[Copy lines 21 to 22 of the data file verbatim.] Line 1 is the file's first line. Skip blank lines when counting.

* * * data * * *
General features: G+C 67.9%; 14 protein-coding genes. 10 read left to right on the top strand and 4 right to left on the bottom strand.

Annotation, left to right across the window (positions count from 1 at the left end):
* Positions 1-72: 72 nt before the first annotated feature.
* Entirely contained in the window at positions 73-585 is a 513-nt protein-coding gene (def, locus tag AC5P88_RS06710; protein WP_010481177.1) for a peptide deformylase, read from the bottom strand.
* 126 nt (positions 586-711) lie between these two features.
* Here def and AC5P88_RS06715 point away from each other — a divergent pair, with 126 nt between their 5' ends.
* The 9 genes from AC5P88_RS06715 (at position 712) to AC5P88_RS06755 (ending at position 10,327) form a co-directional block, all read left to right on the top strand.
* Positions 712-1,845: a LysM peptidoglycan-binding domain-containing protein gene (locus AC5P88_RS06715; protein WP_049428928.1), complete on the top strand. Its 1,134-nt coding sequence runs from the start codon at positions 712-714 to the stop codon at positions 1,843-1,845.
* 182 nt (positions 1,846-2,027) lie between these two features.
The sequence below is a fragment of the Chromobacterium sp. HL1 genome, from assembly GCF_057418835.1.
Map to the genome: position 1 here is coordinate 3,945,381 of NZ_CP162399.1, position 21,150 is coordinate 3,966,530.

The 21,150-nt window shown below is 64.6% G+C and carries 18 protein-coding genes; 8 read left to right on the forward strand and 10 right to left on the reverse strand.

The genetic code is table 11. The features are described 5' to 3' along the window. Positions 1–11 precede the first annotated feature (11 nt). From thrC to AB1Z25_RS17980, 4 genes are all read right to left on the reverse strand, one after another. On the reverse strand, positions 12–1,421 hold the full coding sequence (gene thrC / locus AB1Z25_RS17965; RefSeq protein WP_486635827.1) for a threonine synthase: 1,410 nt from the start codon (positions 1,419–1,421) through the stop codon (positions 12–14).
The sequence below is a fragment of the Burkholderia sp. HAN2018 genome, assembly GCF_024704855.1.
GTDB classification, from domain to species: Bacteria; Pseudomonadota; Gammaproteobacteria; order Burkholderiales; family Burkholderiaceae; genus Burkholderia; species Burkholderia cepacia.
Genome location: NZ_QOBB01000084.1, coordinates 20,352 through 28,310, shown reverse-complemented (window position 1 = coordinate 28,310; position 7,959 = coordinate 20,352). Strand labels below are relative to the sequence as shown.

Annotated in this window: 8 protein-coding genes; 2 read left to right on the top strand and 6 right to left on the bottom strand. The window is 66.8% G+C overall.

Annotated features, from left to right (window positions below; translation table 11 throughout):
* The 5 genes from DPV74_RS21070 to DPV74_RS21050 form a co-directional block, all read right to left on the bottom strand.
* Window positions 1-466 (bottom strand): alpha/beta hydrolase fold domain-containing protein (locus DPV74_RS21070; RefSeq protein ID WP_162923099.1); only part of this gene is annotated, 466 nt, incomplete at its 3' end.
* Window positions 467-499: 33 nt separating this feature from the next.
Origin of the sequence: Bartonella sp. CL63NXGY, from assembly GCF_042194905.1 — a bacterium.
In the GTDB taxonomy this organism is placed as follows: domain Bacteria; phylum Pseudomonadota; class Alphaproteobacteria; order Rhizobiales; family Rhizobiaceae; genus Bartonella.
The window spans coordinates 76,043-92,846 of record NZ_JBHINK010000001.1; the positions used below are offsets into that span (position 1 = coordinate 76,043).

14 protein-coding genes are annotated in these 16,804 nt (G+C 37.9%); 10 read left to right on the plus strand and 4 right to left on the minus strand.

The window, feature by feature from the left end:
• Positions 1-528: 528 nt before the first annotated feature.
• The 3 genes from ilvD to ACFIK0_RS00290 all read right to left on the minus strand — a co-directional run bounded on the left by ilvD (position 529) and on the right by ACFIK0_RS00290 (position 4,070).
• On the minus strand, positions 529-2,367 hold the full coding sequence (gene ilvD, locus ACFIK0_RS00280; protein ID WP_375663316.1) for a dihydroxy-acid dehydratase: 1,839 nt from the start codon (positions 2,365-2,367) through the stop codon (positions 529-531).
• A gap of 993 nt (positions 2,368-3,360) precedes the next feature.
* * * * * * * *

* Window positions 467-499: 33 nt separating this feature from the next.
Origin of the sequence: Bartonella sp. CL63NXGY, from assembly GCF_042194905.1 — a bacterium.